To the math department: 

Where oh where would we be without the math department? These are the hardworking men and women who taught us how to calculate Urban Outfitters sale prices. They taught us how to estimate, and look how important estimation has become! We estimate everything from how many jelly beans are in a jar to how much food we need to feed a party of 12. And let’s not forget, it is estimation that keeps us safe during our global pandemic! How else could we possibly guess what six feet looks like? 

To the science department:

I thought I’d rejected you. I told myself, despite being a wood-building wizard, that I would never love science. Nevertheless, here I am, six science classes into high school, begging sophomores to sign up for APES, even though it’s the first class that ever made me cry. The science department has taught me so much these past four years. For starters, engineering helped me realize my true love for measuring and cutting wood by hand. Summer chemistry taught me that I can do anything for six weeks no matter how cold the room is. APES taught me to be organized and efficient like a little environmentalist machine who only runs on CO2 from compost. And finally, physics taught me that life is about trial and error. Don’t put all your eggs in your first basket because it’ll probably break. XOXO, science department. Love, your secret Navy Seal.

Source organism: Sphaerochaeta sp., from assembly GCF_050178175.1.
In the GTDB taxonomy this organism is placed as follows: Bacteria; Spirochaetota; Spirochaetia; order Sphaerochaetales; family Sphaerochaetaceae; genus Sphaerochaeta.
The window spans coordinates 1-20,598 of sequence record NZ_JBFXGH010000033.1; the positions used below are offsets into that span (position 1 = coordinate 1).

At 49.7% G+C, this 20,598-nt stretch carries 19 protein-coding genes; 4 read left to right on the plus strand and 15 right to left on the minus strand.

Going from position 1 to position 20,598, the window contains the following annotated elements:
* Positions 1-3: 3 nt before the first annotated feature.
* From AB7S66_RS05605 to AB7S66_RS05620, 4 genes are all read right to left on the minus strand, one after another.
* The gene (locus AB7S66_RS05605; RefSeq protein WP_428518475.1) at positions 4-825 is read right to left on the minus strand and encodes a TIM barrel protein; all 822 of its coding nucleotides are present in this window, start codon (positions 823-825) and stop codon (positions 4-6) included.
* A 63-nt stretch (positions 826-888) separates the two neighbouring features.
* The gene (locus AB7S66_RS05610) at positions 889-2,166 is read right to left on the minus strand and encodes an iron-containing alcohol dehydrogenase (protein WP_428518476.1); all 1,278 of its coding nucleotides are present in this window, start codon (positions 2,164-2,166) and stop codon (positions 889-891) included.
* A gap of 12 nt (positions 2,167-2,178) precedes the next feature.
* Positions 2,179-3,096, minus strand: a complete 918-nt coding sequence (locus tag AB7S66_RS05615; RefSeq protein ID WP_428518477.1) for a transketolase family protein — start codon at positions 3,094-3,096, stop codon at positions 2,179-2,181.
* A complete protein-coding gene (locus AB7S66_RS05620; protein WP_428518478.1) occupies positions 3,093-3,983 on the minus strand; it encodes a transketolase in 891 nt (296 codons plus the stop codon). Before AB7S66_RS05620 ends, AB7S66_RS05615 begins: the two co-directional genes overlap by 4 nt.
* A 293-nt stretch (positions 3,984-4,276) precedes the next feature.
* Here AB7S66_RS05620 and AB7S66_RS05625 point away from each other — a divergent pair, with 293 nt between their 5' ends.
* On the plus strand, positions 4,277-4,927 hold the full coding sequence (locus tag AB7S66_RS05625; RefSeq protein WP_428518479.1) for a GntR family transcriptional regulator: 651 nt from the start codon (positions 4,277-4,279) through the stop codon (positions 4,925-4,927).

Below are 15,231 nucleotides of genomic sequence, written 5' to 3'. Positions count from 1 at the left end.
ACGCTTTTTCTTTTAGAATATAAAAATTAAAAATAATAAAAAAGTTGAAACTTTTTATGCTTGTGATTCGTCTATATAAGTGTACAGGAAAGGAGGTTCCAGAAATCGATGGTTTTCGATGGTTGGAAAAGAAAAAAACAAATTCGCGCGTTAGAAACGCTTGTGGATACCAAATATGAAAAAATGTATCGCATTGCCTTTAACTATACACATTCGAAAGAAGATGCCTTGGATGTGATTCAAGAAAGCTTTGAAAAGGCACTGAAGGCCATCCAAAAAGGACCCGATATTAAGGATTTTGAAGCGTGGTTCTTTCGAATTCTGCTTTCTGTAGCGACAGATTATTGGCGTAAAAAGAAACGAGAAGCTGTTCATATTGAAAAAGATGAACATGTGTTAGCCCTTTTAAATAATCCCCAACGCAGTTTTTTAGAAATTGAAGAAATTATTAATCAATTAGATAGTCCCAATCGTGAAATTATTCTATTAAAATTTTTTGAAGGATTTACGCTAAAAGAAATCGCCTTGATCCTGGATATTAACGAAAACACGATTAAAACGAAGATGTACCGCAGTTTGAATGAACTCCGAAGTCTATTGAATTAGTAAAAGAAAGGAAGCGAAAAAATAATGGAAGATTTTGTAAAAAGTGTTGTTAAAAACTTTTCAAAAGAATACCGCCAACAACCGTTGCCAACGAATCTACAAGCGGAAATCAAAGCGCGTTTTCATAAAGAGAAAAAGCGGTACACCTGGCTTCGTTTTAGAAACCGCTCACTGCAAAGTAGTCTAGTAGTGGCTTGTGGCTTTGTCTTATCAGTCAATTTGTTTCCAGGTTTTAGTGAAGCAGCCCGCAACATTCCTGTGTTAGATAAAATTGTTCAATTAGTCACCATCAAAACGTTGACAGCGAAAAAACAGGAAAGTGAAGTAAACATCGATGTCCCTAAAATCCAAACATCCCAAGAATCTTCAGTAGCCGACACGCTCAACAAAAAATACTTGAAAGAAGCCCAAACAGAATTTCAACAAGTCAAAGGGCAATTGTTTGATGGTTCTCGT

To the English department: